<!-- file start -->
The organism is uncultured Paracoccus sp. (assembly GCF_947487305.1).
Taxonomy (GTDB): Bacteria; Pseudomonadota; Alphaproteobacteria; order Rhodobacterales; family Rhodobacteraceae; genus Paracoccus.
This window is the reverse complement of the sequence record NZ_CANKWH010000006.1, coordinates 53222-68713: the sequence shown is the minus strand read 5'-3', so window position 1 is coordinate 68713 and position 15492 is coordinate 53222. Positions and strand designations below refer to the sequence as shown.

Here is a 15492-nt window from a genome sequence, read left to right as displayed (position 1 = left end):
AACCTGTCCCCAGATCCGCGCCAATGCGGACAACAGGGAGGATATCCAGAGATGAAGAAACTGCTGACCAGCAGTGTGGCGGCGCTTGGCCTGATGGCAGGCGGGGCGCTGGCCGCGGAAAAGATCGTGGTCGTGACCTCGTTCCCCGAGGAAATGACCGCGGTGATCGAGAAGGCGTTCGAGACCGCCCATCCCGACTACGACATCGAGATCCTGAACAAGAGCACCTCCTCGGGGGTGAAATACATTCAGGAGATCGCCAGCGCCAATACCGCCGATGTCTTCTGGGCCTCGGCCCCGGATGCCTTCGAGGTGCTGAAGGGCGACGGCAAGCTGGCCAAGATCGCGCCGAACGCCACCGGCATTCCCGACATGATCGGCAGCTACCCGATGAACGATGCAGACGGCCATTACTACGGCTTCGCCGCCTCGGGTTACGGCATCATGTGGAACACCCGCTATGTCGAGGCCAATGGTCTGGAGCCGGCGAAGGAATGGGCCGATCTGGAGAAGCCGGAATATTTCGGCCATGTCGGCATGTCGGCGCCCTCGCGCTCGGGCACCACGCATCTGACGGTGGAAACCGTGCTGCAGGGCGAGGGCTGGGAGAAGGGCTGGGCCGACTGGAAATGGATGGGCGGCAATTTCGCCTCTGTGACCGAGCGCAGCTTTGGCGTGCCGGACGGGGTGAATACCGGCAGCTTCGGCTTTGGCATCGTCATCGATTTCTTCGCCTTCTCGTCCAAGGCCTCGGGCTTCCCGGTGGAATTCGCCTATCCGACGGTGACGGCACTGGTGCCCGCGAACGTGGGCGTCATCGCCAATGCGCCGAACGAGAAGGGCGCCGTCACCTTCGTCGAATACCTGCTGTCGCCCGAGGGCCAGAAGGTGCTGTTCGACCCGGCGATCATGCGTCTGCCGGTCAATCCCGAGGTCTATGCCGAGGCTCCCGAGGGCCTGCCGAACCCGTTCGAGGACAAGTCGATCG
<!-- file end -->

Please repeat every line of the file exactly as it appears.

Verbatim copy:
The organism is uncultured Paracoccus sp. (assembly GCF_947487305.1).
Taxonomy (GTDB): Bacteria; Pseudomonadota; Alphaproteobacteria; order Rhodobacterales; family Rhodobacteraceae; genus Paracoccus.
This window is the reverse complement of the sequence record NZ_CANKWH010000006.1, coordinates 53222-68713: the sequence shown is the minus strand read 5'-3', so window position 1 is coordinate 68713 and position 15492 is coordinate 53222. Positions and strand designations below refer to the sequence as shown.

Here is a 15492-nt window from a genome sequence, read left to right as displayed (position 1 = left end):
AACCTGTCCCCAGATCCGCGCCAATGCGGACAACAGGGAGGATATCCAGAGATGAAGAAACTGCTGACCAGCAGTGTGGCGGCGCTTGGCCTGATGGCAGGCGGGGCGCTGGCCGCGGAAAAGATCGTGGTCGTGACCTCGTTCCCCGAGGAAATGACCGCGGTGATCGAGAAGGCGTTCGAGACCGCCCATCCCGACTACGACATCGAGATCCTGAACAAGAGCACCTCCTCGGGGGTGAAATACATTCAGGAGATCGCCAGCGCCAATACCGCCGATGTCTTCTGGGCCTCGGCCCCGGATGCCTTCGAGGTGCTGAAGGGCGACGGCAAGCTGGCCAAGATCGCGCCGAACGCCACCGGCATTCCCGACATGATCGGCAGCTACCCGATGAACGATGCAGACGGCCATTACTACGGCTTCGCCGCCTCGGGTTACGGCATCATGTGGAACACCCGCTATGTCGAGGCCAATGGTCTGGAGCCGGCGAAGGAATGGGCCGATCTGGAGAAGCCGGAATATTTCGGCCATGTCGGCATGTCGGCGCCCTCGCGCTCGGGCACCACGCATCTGACGGTGGAAACCGTGCTGCAGGGCGAGGGCTGGGAGAAGGGCTGGGCCGACTGGAAATGGATGGGCGGCAATTTCGCCTCTGTGACCGAGCGCAGCTTTGGCGTGCCGGACGGGGTGAATACCGGCAGCTTCGGCTTTGGCATCGTCATCGATTTCTTCGCCTTCTCGTCCAAGGCCTCGGGCTTCCCGGTGGAATTCGCCTATCCGACGGTGACGGCACTGGTGCCCGCGAACGTGGGCGTCATCGCCAATGCGCCGAACGAGAAGGGCGCCGTCACCTTCGTCGAATACCTGCTGTCGCCCGAGGGCCAGAAGGTGCTGTTCGACCCGGCGATCATGCGTCTGCCGGTCAATCCCGAGGTCTATGCCGAGGCTCCCGAGGGCCTGCCGAACCCGTTCGAGGACAAGTCGATCG